A new report sheds light on the final days of Stadia’s game arm
A week before Google announced it was shutting down Stadia Games and Entertainment, a studio developing first-party games for Stadia, executives praised staff for making “great progress” and “building a diverse and talented team.”
According to a report from Kotaku, citing four sources with knowledge of the situation, Google Stadia vice president and general manager Phil Harrison was the one who sent out the seemingly optimistic email. Then came mass layoffs about a week later, shocking developers. The email, portions of which are in Kotaku’s report, doesn’t appear to indicate a closure was imminent—far from it.
In a blog post about a week later, however, Harrison announced that Google would no longer be investing in developing first-party content for its video game streaming platform. Apparently, developers at SG&E learned about the news not long before it was made public.
“The messy rollout came after an already grueling year working through the pandemic,” Kotaku wrote. “It was reminiscent of Stadia’s own launch, which appeared rushed and left out many features promoted during the service’s reveal, only to be added months later.”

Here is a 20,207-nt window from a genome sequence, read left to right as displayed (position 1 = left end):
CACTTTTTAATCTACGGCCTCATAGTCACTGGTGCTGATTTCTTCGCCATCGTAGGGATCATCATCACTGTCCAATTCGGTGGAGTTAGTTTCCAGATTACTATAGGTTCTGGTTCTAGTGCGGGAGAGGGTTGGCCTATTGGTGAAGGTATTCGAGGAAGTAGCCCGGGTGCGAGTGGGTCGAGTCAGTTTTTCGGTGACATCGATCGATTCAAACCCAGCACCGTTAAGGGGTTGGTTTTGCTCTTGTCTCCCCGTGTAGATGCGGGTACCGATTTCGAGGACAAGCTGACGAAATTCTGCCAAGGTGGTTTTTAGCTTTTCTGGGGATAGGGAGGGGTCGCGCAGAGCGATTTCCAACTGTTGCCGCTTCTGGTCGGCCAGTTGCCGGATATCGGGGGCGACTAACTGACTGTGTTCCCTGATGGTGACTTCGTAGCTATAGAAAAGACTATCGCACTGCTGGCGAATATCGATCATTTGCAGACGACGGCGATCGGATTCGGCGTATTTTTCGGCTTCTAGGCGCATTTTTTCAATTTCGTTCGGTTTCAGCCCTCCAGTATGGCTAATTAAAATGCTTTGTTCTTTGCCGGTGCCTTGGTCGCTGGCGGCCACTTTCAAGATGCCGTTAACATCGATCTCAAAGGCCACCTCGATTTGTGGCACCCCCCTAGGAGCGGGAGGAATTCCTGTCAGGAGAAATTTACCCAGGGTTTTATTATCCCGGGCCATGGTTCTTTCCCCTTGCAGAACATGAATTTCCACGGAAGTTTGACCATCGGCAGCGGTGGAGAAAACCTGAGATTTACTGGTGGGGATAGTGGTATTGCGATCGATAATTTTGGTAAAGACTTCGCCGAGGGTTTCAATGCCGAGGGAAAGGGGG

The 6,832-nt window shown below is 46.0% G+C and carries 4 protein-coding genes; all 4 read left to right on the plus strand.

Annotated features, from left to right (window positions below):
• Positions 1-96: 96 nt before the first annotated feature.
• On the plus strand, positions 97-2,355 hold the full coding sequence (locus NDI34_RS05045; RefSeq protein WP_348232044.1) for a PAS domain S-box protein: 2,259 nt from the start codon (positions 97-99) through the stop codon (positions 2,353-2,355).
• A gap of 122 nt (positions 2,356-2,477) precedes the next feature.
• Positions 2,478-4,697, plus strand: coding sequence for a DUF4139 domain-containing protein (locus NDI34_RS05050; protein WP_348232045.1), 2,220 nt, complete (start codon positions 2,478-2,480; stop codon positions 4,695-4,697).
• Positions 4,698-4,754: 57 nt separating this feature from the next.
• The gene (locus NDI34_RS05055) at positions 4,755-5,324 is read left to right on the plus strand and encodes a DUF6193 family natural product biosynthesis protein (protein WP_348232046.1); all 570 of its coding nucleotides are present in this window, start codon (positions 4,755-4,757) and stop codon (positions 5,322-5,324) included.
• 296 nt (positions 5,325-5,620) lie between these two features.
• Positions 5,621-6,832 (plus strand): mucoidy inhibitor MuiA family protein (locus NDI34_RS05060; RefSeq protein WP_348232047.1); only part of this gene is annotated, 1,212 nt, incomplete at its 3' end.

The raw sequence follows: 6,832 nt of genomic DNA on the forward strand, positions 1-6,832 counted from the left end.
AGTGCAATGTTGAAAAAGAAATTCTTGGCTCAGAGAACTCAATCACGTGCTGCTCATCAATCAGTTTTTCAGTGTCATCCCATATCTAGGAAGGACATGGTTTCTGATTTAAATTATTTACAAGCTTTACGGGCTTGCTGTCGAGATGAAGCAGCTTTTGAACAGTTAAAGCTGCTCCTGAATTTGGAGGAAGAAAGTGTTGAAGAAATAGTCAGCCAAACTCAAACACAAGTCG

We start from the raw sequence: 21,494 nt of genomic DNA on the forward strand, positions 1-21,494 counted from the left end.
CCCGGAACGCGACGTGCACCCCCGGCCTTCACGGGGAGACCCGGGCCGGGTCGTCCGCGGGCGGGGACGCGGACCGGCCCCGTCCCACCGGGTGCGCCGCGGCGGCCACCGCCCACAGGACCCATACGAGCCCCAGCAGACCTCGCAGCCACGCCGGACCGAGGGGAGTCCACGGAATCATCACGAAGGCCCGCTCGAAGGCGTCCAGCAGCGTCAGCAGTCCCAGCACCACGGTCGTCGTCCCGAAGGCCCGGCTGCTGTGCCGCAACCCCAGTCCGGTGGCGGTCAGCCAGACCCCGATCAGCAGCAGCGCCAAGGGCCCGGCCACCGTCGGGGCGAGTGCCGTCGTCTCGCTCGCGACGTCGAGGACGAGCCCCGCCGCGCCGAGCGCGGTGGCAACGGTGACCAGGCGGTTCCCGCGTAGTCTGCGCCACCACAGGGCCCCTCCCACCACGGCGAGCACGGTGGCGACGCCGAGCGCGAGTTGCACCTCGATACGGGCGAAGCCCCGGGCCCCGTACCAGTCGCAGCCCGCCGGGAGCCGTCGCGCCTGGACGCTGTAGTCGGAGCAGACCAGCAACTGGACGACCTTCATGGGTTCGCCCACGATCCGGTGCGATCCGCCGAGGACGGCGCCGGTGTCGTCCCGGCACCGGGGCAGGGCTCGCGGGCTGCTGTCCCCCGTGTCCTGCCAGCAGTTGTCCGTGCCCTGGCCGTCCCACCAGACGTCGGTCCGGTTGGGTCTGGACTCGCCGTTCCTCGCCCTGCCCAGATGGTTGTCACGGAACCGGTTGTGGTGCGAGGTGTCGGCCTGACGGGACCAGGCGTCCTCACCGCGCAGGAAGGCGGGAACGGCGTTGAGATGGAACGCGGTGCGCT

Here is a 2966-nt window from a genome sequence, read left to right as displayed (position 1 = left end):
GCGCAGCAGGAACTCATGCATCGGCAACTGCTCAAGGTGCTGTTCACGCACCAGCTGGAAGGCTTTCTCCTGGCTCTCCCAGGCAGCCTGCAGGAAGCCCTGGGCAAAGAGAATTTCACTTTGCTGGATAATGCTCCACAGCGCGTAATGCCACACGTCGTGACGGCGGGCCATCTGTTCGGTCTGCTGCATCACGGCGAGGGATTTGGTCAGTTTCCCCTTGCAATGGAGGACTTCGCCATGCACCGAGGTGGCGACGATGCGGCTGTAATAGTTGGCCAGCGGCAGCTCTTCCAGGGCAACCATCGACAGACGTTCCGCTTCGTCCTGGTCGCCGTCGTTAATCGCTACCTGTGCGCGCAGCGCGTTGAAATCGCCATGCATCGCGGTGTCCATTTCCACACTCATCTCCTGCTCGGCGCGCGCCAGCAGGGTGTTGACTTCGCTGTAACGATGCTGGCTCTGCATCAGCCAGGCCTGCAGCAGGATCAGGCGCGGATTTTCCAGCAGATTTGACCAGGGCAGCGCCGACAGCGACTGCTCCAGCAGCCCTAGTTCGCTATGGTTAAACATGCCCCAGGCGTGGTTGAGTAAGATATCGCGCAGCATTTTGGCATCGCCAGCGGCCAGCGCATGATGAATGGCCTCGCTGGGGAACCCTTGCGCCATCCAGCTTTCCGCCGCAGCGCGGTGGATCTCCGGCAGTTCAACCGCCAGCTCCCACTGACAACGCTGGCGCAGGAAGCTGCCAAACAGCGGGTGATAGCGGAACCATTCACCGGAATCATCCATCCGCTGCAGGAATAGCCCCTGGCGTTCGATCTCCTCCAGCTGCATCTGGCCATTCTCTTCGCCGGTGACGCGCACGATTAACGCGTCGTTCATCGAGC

Following the announcement, Stadia developers allegedly confronted Harrison about his previous email where he praised the in-house studio. Harrison reportedly expressed his regret over the misleading statements, despite already knowing the developers would be out of a job.
The anonymous developers told Kotaku they had “multi-year reassurances” they would have the support and resources to deliver AAA titles. Unfortunately, it doesn’t sound like the developers were provided with much transparency over what happened. Harrison previously claimed it was the “significant investment” required to make best-in-class games that doomed the studios.
When Stadia was announced, part of the service’s big pitch was the release of exclusive titles made by in-house studios. The service is still expected to launch a few titles that were already near completion, along with plenty of third-party content. But the kind of software that makes the service a “must have” may never arrive now that the studio has shut down.
“I think people really just wanted the truth of what happened,” a source told Kotaku. “They just want an explanation from leadership.”